Review, Midnight’s Children, Salman Rusdie

Now, before I begin this post, I have a rather funny story about the book and it’s relation to my family.

Before the days of the British recession, my grandfather and grandmother owned various bookshops throughout the UK, aptly named Bookland (sounds like an amazing place, right?). When Rushdie’s novel came out in 1981, they were planning to stock it on their shelves, as it was a controversial novel and due to be a bestseller. They weren’t wrong. Not long after Midnight’s Children was shelved, my grandparents received threats, claiming unless they took the book off their shelves, the shop would be vandalised. They took the note to the police for precaution but continued to sell the novel anyway. A few weeks later, a strange parcel arrived at their house, with a handwritten address label and no postage stamp, meaning it was delivered by hand. They hadn’t remembered ordering anything and the parcel looked suspicious, so they notified the police. They had the parcel scanned and X-rayed, which showed up some thin, wire-looking shapes, connected to a main body. Then the bomb squad turned up. Honestly, it’s like something out of James Bond. The parcel was placed in their bin in the back garden and was blown up safely by the police department. On closer inspection, what was actually in the box? Plant bulbs. My grandfather had ordered plant bulbs and completely forgotten about them. The long, thin wire-looking objects were plant roots.

imageSo yes, back to the review. The story, set in Bombay, is a tale of East vs. West, narrated by Saleem Sinai who wears born on the stroke of midnight, on 15th August 1947, at the exact moment when India gained its independence. In the third paragraph of his narration, he claims: “I have been a swallower of lives; and to know me, just the one of me, you’ll have to swallow a lot as well. Consumed multitudes are jostling and shoving inside me…” He has a lot to disclose to the reader and wants to share it as it happened, as he experienced it. Saleem has many strange attributes that change as his narrative goes on. He has a psychic connection to all the other children born in the same hour that he was.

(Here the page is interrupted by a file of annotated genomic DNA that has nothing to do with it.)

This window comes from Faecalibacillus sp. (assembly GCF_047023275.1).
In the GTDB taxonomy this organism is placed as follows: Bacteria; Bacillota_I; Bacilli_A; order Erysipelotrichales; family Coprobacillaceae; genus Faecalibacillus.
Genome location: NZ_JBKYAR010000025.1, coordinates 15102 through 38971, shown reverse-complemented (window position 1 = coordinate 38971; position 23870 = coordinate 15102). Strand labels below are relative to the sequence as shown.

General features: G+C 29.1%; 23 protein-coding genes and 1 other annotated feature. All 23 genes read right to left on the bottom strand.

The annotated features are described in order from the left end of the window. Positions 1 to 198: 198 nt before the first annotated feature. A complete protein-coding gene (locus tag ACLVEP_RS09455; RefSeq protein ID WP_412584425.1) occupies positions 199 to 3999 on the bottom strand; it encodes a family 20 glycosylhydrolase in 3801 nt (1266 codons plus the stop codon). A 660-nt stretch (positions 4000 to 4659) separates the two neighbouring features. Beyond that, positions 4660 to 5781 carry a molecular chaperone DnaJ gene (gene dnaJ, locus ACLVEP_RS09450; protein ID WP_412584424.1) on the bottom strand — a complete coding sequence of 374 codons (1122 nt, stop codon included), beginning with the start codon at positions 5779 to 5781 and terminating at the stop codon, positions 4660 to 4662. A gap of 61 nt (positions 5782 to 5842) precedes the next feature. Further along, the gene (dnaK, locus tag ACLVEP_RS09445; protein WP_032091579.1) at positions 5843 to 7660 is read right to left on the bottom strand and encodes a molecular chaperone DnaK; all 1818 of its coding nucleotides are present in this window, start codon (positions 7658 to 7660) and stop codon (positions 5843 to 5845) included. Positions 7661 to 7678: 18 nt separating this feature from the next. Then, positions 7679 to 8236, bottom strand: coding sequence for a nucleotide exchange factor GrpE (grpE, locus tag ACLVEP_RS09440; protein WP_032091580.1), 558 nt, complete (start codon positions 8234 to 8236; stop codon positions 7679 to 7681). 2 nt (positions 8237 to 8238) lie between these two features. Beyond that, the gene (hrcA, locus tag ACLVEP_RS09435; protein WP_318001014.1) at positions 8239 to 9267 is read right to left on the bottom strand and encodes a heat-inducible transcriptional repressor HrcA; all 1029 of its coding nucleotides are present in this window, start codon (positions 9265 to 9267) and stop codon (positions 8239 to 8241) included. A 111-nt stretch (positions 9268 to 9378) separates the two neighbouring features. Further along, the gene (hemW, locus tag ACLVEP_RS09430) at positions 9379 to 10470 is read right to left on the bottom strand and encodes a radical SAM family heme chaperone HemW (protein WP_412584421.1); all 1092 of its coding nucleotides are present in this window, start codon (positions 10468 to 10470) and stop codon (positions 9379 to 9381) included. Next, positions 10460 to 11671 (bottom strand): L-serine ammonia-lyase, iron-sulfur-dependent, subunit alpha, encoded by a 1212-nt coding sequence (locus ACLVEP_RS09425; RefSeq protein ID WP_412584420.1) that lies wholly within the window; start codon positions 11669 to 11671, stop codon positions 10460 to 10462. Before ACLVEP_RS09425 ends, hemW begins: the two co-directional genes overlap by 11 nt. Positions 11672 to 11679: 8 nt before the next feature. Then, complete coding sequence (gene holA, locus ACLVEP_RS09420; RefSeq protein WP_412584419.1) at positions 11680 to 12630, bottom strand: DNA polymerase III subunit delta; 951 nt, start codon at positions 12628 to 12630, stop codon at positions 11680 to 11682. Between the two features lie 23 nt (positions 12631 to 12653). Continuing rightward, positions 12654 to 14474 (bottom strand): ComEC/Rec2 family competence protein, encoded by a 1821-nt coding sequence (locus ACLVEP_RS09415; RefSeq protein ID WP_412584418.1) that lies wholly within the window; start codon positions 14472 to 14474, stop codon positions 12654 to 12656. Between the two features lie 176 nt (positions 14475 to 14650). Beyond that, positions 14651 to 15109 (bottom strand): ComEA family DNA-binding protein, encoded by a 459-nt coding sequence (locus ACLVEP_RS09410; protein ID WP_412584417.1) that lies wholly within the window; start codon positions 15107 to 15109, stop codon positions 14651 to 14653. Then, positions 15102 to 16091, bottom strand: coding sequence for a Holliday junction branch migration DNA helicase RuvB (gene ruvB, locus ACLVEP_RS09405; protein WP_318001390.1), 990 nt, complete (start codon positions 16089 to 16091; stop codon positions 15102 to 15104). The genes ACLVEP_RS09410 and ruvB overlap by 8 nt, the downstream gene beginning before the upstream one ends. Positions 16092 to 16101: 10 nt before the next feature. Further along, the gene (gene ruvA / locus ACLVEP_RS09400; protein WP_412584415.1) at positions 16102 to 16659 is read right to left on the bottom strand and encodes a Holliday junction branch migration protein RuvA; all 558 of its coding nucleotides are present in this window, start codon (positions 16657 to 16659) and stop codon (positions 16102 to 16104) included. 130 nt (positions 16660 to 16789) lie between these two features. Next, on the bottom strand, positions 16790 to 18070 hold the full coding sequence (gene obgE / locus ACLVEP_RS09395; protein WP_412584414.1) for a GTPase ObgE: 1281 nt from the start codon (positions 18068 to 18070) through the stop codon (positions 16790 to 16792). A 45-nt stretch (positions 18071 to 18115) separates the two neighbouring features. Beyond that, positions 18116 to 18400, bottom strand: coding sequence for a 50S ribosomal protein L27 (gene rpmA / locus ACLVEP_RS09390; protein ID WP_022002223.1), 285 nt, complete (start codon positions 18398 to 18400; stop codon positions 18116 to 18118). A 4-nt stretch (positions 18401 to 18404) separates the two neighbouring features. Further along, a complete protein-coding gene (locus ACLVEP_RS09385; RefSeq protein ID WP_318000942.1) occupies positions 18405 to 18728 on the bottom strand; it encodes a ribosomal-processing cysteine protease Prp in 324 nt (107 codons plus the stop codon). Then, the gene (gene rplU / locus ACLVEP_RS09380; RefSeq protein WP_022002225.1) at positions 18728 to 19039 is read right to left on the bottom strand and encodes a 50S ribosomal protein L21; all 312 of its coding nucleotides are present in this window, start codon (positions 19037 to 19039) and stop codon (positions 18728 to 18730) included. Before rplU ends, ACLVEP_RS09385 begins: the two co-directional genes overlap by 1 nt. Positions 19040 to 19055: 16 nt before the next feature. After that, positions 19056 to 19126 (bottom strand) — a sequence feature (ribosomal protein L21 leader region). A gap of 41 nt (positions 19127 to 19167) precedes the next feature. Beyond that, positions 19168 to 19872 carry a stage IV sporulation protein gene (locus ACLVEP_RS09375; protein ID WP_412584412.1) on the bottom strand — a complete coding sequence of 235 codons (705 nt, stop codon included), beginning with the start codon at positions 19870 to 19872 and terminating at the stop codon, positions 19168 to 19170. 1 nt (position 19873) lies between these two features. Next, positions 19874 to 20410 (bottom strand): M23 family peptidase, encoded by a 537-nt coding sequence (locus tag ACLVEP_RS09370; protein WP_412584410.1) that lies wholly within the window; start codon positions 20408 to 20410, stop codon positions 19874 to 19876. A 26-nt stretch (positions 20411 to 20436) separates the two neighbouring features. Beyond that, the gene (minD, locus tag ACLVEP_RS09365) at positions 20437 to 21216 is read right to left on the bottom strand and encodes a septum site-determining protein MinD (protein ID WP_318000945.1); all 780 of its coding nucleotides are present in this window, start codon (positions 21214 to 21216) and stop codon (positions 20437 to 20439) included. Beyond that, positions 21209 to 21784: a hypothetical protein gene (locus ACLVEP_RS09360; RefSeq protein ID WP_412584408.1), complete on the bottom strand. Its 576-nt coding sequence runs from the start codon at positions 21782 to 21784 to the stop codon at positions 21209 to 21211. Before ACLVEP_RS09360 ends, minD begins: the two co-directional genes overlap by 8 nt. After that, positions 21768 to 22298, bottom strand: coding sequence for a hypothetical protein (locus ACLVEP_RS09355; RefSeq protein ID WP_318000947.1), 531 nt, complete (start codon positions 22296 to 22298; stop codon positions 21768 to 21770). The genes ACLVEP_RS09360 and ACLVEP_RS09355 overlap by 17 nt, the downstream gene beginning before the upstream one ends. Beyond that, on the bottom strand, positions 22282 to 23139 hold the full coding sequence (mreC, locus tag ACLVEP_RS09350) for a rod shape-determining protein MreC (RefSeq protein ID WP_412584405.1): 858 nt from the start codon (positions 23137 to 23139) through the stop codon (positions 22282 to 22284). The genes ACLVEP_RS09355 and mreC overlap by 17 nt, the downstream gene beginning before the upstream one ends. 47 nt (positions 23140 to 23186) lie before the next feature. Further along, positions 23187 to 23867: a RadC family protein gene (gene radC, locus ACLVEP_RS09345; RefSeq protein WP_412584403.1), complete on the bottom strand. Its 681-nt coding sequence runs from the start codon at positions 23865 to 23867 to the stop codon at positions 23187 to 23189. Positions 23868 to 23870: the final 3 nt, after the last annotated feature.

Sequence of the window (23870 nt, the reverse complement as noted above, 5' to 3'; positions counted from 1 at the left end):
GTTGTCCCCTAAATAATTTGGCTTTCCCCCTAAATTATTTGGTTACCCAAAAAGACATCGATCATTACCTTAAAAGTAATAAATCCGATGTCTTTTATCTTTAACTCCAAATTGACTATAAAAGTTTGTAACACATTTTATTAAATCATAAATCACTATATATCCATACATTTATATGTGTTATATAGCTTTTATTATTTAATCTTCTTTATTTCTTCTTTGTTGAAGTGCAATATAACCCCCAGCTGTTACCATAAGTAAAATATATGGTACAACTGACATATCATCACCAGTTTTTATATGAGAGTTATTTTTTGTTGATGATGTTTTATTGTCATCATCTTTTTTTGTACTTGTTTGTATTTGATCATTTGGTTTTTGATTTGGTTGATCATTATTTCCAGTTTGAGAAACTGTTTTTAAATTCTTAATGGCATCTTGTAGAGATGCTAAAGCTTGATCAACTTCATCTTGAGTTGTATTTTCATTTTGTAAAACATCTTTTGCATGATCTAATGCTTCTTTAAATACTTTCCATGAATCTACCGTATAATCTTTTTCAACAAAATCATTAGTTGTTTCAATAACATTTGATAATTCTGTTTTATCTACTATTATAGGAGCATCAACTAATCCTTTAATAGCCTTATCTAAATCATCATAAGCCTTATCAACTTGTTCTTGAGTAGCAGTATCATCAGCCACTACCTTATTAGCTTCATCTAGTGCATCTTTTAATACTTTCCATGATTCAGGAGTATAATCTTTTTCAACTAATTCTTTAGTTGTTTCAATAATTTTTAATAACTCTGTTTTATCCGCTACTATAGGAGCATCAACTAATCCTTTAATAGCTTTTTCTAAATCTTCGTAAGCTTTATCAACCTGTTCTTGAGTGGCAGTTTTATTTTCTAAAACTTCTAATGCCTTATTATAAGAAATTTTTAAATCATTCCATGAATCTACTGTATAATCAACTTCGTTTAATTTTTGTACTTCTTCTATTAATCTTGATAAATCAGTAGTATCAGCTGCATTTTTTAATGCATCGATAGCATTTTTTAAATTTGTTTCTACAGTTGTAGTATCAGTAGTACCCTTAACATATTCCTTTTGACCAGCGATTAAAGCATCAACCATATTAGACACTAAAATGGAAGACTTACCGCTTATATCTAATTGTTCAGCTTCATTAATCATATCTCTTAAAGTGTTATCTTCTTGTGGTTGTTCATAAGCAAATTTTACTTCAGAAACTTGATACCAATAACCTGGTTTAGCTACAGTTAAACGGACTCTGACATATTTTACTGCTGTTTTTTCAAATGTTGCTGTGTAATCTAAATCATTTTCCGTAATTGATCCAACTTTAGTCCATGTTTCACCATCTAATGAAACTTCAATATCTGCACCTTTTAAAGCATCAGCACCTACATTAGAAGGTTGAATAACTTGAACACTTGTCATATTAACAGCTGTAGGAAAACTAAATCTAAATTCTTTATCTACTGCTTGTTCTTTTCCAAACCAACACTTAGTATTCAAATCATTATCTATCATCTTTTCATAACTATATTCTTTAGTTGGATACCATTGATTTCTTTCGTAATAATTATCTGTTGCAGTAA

From the blurb of the novel, I was really excited to read it. However, after 100 pages in (out of 650!!) I began to tire and started to skim read. I practically skim read the entire thing, from about page 200 onwards. The novel is split into Book I, II, and III. Saleem isn’t actually born until Book II. Book I gives his entire family history up until his mother conceives him, something I found so tedious. I found the narration tiring and hard to keep up with. Saleem has many factual errors. He acknowledges the fact that he misplaced Gandhi’s death in his chronological sequence of events. This is obviously an important moment in Indis’s history. He also misremembered the date of an election. He frequently worries about the accuracy of his story, having had amnesia in the past that caused him to forget everything about himself, even his name. Yet Saleem continued to maintain his version of events, which may differ to how they actually happened. Saleem says that memory creates its own truth, and so do narratives.

I could not concentrate on this novel, and kept finding myself wondering when it would finish.

Overall rating: 3/5


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